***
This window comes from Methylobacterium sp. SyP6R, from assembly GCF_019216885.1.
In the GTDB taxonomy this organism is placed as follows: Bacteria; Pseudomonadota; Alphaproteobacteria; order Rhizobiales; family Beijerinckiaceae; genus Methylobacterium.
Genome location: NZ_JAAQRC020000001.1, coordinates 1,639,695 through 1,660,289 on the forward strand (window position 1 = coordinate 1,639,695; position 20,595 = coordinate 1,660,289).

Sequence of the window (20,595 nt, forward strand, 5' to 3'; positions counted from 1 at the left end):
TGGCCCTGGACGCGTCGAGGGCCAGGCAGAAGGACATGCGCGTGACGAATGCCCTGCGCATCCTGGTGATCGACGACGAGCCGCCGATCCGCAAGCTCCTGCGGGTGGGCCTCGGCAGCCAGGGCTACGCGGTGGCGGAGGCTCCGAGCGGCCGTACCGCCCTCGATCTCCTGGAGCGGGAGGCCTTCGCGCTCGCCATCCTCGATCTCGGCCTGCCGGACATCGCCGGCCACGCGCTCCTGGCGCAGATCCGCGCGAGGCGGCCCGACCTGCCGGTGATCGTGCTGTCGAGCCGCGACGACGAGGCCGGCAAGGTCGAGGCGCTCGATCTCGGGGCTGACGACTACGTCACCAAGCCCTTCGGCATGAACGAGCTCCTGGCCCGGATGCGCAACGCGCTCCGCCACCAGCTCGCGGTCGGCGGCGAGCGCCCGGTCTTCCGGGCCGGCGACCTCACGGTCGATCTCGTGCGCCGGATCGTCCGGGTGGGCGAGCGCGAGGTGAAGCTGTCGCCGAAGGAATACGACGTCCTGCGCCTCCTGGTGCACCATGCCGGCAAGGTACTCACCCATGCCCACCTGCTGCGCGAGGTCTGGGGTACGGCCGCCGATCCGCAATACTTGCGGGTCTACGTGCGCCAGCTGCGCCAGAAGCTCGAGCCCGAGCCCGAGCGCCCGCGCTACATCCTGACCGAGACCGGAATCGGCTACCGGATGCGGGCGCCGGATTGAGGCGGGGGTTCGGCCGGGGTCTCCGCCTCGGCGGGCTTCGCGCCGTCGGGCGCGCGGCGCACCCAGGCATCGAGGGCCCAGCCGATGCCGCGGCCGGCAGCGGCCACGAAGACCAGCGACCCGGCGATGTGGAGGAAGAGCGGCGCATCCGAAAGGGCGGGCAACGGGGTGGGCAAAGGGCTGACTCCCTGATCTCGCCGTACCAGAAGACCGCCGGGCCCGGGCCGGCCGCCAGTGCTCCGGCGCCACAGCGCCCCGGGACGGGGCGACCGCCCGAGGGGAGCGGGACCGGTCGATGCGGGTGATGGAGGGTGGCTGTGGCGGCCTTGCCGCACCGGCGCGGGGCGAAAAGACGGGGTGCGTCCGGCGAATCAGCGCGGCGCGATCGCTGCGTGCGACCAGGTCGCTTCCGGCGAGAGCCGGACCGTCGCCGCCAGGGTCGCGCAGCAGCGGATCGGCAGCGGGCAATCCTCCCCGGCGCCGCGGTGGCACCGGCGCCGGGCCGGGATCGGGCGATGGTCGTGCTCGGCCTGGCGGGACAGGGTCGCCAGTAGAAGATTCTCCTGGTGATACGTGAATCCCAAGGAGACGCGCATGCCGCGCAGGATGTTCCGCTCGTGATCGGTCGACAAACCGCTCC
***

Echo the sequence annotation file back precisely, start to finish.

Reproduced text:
This window comes from Methylobacterium sp. SyP6R, from assembly GCF_019216885.1.
In the GTDB taxonomy this organism is placed as follows: Bacteria; Pseudomonadota; Alphaproteobacteria; order Rhizobiales; family Beijerinckiaceae; genus Methylobacterium.
Genome location: NZ_JAAQRC020000001.1, coordinates 1,639,695 through 1,660,289 on the forward strand (window position 1 = coordinate 1,639,695; position 20,595 = coordinate 1,660,289).

Sequence of the window (20,595 nt, forward strand, 5' to 3'; positions counted from 1 at the left end):
TGGCCCTGGACGCGTCGAGGGCCAGGCAGAAGGACATGCGCGTGACGAATGCCCTGCGCATCCTGGTGATCGACGACGAGCCGCCGATCCGCAAGCTCCTGCGGGTGGGCCTCGGCAGCCAGGGCTACGCGGTGGCGGAGGCTCCGAGCGGCCGTACCGCCCTCGATCTCCTGGAGCGGGAGGCCTTCGCGCTCGCCATCCTCGATCTCGGCCTGCCGGACATCGCCGGCCACGCGCTCCTGGCGCAGATCCGCGCGAGGCGGCCCGACCTGCCGGTGATCGTGCTGTCGAGCCGCGACGACGAGGCCGGCAAGGTCGAGGCGCTCGATCTCGGGGCTGACGACTACGTCACCAAGCCCTTCGGCATGAACGAGCTCCTGGCCCGGATGCGCAACGCGCTCCGCCACCAGCTCGCGGTCGGCGGCGAGCGCCCGGTCTTCCGGGCCGGCGACCTCACGGTCGATCTCGTGCGCCGGATCGTCCGGGTGGGCGAGCGCGAGGTGAAGCTGTCGCCGAAGGAATACGACGTCCTGCGCCTCCTGGTGCACCATGCCGGCAAGGTACTCACCCATGCCCACCTGCTGCGCGAGGTCTGGGGTACGGCCGCCGATCCGCAATACTTGCGGGTCTACGTGCGCCAGCTGCGCCAGAAGCTCGAGCCCGAGCCCGAGCGCCCGCGCTACATCCTGACCGAGACCGGAATCGGCTACCGGATGCGGGCGCCGGATTGAGGCGGGGGTTCGGCCGGGGTCTCCGCCTCGGCGGGCTTCGCGCCGTCGGGCGCGCGGCGCACCCAGGCATCGAGGGCCCAGCCGATGCCGCGGCCGGCAGCGGCCACGAAGACCAGCGACCCGGCGATGTGGAGGAAGAGCGGCGCATCCGAAAGGGCGGGCAACGGGGTGGGCAAAGGGCTGACTCCCTGATCTCGCCGTACCAGAAGACCGCCGGGCCCGGGCCGGCCGCCAGTGCTCCGGCGCCACAGCGCCCCGGGACGGGGCGACCGCCCGAGGGGAGCGGGACCGGTCGATGCGGGTGATGGAGGGTGGCTGTGGCGGCCTTGCCGCACCGGCGCGGGGCGAAAAGACGGGGTGCGTCCGGCGAATCAGCGCGGCGCGATCGCTGCGTGCGACCAGGTCGCTTCCGGCGAGAGCCGGACCGTCGCCGCCAGGGTCGCGCAGCAGCGGATCGGCAGCGGGCAATCCTCCCCGGCGCCGCGGTGGCACCGGCGCCGGGCCGGGATCGGGCGATGGTCGTGCTCGGCCTGGCGGGACAGGGTCGCCAGTAGAAGATTCTCCTGGTGATACGTGAATCCCAAGGAGACGCGCATGCCGCGCAGGATGTTCCGCTCGTGATCGGTCGACAAACCGCTCC